Have I been Left Behind by Life?

Photo: Left Behind 1Do you ever feel like the speed of life is just a passing blur, and you’re still sitting on the hall bench where everybody and everything left you? I don’t, often, but when the schedule and events get just a hair crazier than usual, it can happen. When I was in my spouse’s school office yesterday, filing last semester’s leftovers and collecting the recycling and tidying up the various heaps and stacks no longer in use, I went to take the recycling basket down the hall and saw a lone object propped up on the bench near his door, unclaimed and not in the hands of whoever brought it there anymore.Photo: Left Behind 2

Well, of course. I can’t say whether the person who’d been reading it was actually raptured away or some happy prankster just had a moment of hipster meta-irony, but either way, I felt a certain kinship with the piece of flotsam lying there thus disconnected, for just a second. Then, naturally, I collected my thoughts and the escaped, trailing pieces of recyclable paperwork, hitched up my pants, and went along my way to finish the task, and that was that. Life goes on, yes, but mostly (when it matters) I just catch my breath and catch up with it again. It may not be as drama-filled as being raptured off to heaven, but it’s good enough for me.

I Post: Therefore, I Am

Photo: One November in PortlandI took a month off from blogging. Many of you will not have noticed at all, but it was a big deal to me. I hadn’t taken a full day off of blogging in the four and a half years since I’d started. I wasn’t even really planning this hiatus, but I think it was destined. And necessary.

Since I last posted here, much has happened. The vast majority of it was at least semi-planned, and generally was wonderfully welcome, too. But it would take more time than it did to live it if I were to try to fully document it here, and that might take a little of the luster from the memory, something I would surely begrudge rather than delighting in the telling. So I shall give you a relatively brief recap and call it good.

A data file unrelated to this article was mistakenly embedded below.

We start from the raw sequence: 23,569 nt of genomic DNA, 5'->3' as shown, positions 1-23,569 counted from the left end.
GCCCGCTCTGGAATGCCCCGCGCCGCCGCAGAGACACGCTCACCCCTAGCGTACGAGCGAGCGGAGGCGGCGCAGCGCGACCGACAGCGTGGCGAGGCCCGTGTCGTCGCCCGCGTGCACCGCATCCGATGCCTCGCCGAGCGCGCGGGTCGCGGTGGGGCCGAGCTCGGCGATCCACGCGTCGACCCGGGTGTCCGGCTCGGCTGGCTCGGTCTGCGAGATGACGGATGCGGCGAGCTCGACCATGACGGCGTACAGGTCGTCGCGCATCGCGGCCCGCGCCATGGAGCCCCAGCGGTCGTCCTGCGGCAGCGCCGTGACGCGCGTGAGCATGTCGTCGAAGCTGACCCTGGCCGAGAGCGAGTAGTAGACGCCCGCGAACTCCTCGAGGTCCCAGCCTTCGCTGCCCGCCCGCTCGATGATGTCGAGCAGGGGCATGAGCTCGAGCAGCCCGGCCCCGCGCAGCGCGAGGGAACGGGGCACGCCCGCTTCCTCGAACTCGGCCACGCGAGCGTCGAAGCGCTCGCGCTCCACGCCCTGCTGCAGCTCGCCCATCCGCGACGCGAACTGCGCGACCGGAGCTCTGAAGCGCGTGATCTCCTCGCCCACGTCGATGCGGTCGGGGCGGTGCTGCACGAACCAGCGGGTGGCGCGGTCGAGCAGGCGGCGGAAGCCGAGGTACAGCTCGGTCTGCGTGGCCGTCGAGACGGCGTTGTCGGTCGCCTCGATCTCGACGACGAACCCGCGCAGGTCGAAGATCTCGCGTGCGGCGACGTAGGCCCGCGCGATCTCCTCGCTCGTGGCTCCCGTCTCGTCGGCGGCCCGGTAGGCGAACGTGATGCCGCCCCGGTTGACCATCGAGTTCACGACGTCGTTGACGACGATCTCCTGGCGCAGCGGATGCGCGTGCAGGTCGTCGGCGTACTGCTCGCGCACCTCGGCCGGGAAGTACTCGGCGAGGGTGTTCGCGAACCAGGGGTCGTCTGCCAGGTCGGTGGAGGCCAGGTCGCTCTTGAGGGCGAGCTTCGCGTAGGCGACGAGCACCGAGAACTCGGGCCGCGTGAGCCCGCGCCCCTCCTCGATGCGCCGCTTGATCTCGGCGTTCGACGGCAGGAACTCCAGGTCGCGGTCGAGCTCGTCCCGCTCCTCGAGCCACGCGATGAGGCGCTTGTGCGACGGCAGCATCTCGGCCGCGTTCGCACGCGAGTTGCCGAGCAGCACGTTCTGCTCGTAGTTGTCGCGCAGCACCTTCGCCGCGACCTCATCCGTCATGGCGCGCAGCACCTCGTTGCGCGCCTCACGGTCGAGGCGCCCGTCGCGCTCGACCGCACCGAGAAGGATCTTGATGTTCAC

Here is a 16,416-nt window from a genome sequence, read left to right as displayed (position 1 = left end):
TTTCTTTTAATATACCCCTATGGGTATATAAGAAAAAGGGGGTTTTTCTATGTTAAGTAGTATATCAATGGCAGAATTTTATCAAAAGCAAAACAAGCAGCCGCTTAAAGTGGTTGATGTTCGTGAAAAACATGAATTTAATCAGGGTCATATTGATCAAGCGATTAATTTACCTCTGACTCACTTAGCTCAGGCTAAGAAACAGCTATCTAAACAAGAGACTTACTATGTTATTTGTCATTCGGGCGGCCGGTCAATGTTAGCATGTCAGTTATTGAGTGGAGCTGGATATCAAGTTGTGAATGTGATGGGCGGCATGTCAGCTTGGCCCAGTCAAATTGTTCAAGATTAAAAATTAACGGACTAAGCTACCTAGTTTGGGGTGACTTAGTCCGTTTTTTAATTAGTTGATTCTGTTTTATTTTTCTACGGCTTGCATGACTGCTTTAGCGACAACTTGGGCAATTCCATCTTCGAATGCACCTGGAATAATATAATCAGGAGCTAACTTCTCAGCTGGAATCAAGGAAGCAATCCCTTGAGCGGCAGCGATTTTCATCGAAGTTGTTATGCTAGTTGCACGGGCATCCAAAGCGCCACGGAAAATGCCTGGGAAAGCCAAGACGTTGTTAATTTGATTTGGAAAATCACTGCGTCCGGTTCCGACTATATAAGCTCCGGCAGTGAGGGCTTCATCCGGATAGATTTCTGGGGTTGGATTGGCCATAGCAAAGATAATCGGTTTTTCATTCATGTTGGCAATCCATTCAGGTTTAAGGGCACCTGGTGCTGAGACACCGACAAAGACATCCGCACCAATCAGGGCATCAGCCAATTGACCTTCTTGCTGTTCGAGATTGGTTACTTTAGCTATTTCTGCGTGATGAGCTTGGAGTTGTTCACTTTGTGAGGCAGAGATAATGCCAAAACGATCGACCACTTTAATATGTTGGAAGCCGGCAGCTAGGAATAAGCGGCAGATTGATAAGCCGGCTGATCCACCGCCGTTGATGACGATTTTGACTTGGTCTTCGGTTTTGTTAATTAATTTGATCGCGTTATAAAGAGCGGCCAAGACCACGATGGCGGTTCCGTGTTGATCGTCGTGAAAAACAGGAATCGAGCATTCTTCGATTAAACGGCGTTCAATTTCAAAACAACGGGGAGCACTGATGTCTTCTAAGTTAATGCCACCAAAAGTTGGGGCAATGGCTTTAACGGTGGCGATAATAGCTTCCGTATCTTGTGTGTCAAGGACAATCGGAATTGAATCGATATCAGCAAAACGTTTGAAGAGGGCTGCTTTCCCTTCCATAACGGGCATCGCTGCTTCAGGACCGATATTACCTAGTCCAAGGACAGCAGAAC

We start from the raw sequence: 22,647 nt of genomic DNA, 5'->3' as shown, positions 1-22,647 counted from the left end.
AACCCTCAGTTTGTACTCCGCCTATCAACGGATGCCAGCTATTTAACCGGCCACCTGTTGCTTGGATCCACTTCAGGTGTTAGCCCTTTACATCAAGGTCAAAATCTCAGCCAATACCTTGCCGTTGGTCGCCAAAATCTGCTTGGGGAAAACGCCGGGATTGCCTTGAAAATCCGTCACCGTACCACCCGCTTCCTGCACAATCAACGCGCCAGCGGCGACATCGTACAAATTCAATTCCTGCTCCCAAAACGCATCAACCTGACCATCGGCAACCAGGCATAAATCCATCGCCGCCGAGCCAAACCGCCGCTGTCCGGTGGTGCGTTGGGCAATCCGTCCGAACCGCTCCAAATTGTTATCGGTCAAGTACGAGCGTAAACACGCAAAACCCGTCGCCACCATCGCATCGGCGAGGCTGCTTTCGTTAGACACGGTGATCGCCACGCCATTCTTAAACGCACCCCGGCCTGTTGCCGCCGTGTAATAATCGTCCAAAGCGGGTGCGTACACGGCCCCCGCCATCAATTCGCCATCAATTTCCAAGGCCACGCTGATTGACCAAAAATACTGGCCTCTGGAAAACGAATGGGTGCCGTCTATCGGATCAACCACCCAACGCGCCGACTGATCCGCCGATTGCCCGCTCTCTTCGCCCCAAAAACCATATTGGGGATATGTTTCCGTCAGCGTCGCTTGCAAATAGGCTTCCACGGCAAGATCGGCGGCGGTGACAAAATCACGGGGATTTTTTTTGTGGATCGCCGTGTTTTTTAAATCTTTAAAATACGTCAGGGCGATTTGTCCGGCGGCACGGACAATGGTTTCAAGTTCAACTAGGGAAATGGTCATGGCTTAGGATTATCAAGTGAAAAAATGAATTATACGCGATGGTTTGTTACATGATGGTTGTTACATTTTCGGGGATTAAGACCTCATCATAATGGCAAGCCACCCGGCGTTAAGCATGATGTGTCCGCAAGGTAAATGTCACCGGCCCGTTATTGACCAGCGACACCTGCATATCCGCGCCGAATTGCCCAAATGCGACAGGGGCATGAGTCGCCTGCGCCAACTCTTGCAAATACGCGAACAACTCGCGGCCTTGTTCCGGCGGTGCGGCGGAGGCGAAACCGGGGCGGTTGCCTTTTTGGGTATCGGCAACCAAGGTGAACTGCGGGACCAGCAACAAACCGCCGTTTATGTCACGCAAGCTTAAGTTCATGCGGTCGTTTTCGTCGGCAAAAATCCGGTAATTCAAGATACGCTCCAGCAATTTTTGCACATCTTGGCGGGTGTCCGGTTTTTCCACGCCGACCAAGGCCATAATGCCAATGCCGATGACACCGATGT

You know from my last posts—if you were picking up on the heavy hints—that after our return from Portland (Oregon) where he was conducting one of his choirs at a wonderful conference and we were happily reunited with a number of dear friends and colleagues, my husbandly partner and I had a brief breath-catching, laundry-attacking, household-packing few days at home before jetting off again, the next time for Sweden. That trip, too, was for both work and play purposes. The original excuse for the trip to our beloved home-from-home turf in Stockholm was my husband’s invitation to be interviewed for a radio broadcast celebrating the history and future of Swedish choral music in general and the Swedish Radio Choir (Radiokören, or RK) in specific, as part of RK’s gala celebrations of its 90th birthday. After a literal false start to the trip, when bad weather in Chicago made our flight connection there impossible on the scheduled day and forced us to take a next-day pair of flights bringing us to Stockholm hours instead of a whole day ahead of the onstage interview, we tumbled happily into place at “our” fabulous accustomed apartment in the heart of the city and made a running start at the planned activities.